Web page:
“I have a child. I don’t want to have to tell her that I stood by and did nothing while her country was being dismantled,” said organizer Amber Hughes to a grange hall packed with 42 people who came to the first meeting of the Plumas Action Network in Quincy on Sunday, Feb. 5.
Together with fellow organizer Kari O’Reilly, Hughes instructed the room of mostly women to introduce themselves and say why they’d come to the meeting on a rainy Sunday from all corners of the county.
Some were seasoned veterans of politics, but most cited a need to be involved in the community and the issues being settled in Washington D.C. and what repercussions they could have for Plumas County.
Local scientists spoke of their work being frozen and not being able to disseminate scientific information. Others reiterated concerns regarding education.
Many attendees had their first taste of activism at the Jan. 21 Women’s March in downtown Quincy. No single issue seemed to be the focus of the meeting, but rather a laundry list of concerns brought on by President Trump’s executive orders and proposed Congressional legislation.
Attendees ranged in age from 3-years-old to the mid-70s. After the meeting “old-timer” activists –– as they referred to themselves –– said it was exciting to see “young blood.” The median age seemed to be mid-30s.
Hughes and O’Reilly said the Plumas Action Network would not cover any one issue and are dedicated to the new political action group being non-partisan.
They asked their audience to shout out issues they cared about to be written on the whiteboard behind them, so they could further organize into committee groups with team leader captains. The interests were varied — from concerns about the dismantling of the EPA, to what hiring freezes would mean to Plumas County’s economy. They were concerned about the new education secretary, Betsy DeVos, and what a lack of separation of church and state would look like on a national and state level. There was local concern for proper sexual education courses in schools as well as reproductive rights.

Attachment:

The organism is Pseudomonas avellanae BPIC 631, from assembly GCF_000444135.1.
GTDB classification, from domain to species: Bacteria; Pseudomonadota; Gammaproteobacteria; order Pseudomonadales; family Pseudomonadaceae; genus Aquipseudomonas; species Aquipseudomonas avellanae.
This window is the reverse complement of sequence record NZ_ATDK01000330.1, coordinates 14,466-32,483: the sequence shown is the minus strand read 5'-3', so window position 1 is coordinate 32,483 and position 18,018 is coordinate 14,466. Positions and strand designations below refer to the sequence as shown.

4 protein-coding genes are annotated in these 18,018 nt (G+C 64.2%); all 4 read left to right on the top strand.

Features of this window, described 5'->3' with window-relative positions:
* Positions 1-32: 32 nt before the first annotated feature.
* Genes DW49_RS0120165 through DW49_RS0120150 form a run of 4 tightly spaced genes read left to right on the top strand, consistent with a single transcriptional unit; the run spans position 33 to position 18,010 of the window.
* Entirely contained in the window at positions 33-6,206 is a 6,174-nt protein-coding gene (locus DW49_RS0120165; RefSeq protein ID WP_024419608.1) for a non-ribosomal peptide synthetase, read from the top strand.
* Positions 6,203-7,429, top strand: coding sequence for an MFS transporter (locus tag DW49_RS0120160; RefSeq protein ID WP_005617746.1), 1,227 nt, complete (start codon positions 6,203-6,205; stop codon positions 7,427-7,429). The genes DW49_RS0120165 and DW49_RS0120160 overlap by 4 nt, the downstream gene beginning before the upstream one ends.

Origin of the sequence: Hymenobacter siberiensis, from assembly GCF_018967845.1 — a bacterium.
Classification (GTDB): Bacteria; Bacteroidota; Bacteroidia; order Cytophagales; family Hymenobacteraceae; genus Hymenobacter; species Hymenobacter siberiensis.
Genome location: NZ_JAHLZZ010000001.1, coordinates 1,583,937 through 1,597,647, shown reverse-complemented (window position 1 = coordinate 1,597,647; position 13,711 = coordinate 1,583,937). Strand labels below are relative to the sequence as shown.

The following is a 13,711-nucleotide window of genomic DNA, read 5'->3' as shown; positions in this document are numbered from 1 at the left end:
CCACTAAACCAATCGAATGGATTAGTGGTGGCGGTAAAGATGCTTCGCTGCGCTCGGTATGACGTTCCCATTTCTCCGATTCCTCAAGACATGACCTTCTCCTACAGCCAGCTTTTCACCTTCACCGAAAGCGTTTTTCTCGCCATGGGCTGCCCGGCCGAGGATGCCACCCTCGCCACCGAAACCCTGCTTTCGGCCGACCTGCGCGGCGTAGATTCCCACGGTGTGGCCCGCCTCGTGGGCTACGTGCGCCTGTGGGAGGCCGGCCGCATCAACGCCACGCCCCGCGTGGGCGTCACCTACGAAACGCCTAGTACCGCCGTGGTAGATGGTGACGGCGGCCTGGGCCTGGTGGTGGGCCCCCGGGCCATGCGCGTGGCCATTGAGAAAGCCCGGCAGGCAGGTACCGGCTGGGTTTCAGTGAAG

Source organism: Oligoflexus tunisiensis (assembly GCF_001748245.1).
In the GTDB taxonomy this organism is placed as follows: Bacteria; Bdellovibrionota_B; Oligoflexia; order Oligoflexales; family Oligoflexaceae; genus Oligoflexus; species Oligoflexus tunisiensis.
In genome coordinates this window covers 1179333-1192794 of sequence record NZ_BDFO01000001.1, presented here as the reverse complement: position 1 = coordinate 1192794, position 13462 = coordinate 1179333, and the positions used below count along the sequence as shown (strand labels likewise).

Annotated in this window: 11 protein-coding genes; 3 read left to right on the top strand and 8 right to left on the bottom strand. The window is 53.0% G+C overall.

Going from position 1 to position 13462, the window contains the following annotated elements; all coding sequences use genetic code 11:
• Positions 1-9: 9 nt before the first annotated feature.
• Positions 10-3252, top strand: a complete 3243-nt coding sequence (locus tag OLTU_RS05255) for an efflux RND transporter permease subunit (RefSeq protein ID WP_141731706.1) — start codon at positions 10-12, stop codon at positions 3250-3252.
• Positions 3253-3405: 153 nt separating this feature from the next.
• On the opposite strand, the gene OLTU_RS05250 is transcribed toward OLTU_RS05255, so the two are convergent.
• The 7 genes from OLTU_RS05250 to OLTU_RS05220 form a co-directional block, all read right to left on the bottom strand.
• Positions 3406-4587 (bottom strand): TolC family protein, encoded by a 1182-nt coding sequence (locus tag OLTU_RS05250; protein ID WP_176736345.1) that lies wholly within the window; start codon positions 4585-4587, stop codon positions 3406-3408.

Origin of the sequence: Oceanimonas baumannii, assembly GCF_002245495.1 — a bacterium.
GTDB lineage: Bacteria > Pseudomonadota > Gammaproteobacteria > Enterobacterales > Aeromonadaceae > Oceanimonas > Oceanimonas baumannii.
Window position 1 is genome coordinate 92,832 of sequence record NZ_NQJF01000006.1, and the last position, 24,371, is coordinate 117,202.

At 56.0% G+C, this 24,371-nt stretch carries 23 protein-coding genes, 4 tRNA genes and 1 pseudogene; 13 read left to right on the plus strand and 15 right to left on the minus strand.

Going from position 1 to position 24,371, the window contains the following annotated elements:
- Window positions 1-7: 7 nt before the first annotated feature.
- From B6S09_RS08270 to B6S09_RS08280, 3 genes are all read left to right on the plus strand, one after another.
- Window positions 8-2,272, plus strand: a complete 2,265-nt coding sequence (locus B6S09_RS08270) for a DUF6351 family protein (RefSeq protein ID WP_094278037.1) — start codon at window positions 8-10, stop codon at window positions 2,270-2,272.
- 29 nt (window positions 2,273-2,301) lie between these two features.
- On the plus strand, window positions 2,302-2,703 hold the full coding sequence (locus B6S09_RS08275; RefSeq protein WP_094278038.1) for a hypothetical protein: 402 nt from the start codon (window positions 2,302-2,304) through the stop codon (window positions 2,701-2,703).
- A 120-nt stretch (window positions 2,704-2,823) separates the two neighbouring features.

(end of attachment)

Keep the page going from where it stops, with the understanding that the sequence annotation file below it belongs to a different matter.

They were concerned about poverty, civil rights, immigration bans, the proposed wall and opening dialogues with people who do not see the world the way they do.
“We need human decency and kindness again,” said one woman in reference to the contentious political environment on social media and in every-day life both on a national and local level.
Hughes and O’Reilly have opened a private Facebook group called “Plumas Action Network” to connect those interested in political and “decency” actions. Their goal is a more active citizenry.
“We need all our voices to be heard,” said O’Reilly at one point in the meeting. The group is also trying to write a vision statement by consensus.
The first actions suggested at the inaugural meeting were to call representatives to let Plumas County residents’ voices be heard on various cabinet confirmation hearings and the Affordable Care Act.
A small group from Greenville introduced a plan that other groups in the 1st Congressional District advanced, to visit Congressman Doug LaMalfa’s Oroville office Feb. 14 to let his office know how they feel about health care.
Others suggested citizens be present and more vocal at local board of supervisors’ meetings. Some want Plumas County to become an immigration sanctuary county like other cities and towns in California.
Still another subgroup talked about ongoing protests at Dame Shirley Plaza every Friday at 4:30 p.m.
The meeting lasted over two hours. Organizers were pleased with the large turnout and hope more will attend in the future.
“I don’t want to do this work alone,” Hughes said. “It’s up to all of us.” Hughes asks that those interested contact her through the group’s Facebook page.